Learning with Gracie, living with grace

Ellen and Gracie, September 2022

Last Updated on March 5, 2024 by Ellen

When the student is ready, the teacher appears. That’s how it was for me and my late friend. We were both teachers and students to each other during our friendship, both of us always teachable.

Gracie Hughes was a fiercely independent, incredibly intelligent, single Irish woman who lived in Malaysia. I met her on Christmas Day in 2018, and she was the best gift in a long time. I was pretty down about my double mastectomy and early cancer diagnosis when I met her in George Town on Penang Island. On that sunny spirited day, she and her little dog Janelle lifted my soul considerably.

Years later, when Gracie had to give up Janelle because she was dying, she seemed to turn off her emotions about the pending loss of her companion. I know this because I was there with Gracie for some of her last days on Earth. Every one of those days was precious to me, as difficult as some of the moments were because of a how disease broke down her body.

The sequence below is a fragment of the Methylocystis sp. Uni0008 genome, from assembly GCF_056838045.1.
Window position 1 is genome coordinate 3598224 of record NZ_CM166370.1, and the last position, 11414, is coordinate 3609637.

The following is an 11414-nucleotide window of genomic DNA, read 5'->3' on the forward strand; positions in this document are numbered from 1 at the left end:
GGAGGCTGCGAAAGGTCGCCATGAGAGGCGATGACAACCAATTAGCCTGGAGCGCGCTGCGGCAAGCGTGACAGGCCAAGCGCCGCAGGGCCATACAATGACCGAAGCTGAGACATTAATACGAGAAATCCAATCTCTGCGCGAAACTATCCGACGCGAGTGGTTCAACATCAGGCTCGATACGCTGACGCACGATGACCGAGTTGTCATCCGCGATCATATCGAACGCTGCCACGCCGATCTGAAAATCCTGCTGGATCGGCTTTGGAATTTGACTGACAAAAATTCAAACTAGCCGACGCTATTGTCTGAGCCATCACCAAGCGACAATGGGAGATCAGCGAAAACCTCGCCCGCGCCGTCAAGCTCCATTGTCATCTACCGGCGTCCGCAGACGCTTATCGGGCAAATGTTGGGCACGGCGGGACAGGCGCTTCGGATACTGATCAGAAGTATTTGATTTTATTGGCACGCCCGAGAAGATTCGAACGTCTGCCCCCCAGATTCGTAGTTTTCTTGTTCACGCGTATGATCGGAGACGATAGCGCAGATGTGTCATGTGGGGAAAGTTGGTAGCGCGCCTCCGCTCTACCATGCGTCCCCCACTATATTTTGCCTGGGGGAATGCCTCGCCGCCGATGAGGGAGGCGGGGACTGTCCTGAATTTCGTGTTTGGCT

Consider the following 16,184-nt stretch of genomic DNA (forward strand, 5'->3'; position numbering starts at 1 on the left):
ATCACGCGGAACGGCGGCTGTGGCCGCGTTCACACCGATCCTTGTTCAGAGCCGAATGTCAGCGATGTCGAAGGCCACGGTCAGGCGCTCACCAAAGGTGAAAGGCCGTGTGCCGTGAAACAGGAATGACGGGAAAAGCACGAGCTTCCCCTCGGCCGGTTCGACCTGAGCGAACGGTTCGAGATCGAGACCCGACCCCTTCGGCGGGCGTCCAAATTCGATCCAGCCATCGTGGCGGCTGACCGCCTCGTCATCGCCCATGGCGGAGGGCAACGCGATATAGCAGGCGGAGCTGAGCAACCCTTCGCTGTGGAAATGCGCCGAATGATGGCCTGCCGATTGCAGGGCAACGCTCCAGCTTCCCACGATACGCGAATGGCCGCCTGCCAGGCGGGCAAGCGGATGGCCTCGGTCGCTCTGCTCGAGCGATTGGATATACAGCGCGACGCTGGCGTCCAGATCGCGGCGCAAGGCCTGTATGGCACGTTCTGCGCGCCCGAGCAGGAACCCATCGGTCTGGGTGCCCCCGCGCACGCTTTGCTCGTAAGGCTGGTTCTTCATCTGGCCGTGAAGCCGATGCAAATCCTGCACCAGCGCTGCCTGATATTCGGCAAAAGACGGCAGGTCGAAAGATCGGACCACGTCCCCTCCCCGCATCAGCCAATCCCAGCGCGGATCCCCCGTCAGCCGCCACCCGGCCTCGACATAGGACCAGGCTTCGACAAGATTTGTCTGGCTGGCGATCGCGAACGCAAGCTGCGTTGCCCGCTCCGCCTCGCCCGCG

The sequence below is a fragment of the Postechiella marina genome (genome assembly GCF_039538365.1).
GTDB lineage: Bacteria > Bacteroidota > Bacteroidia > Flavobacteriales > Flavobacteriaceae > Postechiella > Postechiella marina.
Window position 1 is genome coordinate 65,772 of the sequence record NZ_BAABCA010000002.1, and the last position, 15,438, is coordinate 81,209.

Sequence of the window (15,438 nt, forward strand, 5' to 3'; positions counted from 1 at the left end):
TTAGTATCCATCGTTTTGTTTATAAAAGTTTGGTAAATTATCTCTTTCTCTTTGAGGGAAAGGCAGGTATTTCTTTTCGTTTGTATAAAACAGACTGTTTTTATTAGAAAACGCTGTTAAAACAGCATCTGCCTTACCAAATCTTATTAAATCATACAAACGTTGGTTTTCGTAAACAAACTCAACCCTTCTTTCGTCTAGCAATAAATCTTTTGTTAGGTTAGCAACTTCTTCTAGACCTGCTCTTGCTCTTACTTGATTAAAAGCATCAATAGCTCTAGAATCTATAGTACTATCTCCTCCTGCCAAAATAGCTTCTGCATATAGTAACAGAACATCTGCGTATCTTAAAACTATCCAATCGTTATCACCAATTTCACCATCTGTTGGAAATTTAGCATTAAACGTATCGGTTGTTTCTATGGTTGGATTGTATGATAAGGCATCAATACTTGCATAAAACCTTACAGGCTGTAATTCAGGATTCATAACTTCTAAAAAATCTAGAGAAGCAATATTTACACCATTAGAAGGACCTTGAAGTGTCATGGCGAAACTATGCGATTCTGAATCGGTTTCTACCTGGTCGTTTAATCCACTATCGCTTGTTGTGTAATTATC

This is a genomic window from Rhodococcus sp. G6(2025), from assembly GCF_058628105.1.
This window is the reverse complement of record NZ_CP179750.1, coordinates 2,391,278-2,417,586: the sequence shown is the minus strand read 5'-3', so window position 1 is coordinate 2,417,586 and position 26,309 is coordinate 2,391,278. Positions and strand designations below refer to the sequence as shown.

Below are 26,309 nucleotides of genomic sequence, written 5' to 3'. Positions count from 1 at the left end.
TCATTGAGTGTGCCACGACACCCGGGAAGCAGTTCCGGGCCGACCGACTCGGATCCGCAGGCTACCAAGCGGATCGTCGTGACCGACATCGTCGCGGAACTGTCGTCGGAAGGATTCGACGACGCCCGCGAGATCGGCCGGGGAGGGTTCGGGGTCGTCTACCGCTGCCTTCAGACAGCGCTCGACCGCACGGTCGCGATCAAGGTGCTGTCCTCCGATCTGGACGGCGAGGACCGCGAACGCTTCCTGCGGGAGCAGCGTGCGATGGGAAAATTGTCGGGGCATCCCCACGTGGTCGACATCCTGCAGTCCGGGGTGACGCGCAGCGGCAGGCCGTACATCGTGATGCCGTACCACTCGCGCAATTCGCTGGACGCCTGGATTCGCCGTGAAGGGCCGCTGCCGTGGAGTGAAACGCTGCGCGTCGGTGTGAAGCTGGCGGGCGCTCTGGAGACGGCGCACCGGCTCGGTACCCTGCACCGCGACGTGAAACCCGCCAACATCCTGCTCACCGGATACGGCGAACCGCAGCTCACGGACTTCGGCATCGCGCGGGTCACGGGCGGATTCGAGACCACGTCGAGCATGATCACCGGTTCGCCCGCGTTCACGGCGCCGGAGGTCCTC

Gracie Hughes with blonde and pink hair.

Spouse Theo and I have been to Penang, Malaysia three times on our early retired budget travel tour. It is a place with many positives in Southeast Asia: it has a generous tourist visa policy, it’s near a major airport hub (Kuala Lumpur), has solid health care options, good climate (if you like steamy hot!), there are countless dining and shopping options, and a great variety of people and cultures sort of make it the ‘melting pot’ of the east. It’s easy to see why Gracie called Penang ‘home’.

Still, she was a traveler at heart. A world map hung in the foyer of her condo – it’s the first thing I saw when I first went inside her home.

During our most recent three-month tourist stay in Penang, I spent a lot of time with Gracie in her home, and at the hospital as she ran out of options to extend her physical life.

I was with her when she signed the ‘do not resuscitate’ order; when she learned how to use the devices she needed for her failing body in order to go home (I got a crash course on that in the hospital, too); as she went home after her last surgery; as she searched for foster and ‘forever home’ options for her dear Janelle.

I was at her side that time she nearly died right before a doctor’s appointment. Thankfully, we were already in the hospital for a post-surgical checkup as she started to fade! I tried to comfort my friend — bold, bossy, independent — when she was near tears on her third hospital admission within just a few weeks. She seriously feared not getting out of the hospital again after that close call. Her will to live pulled her through, again.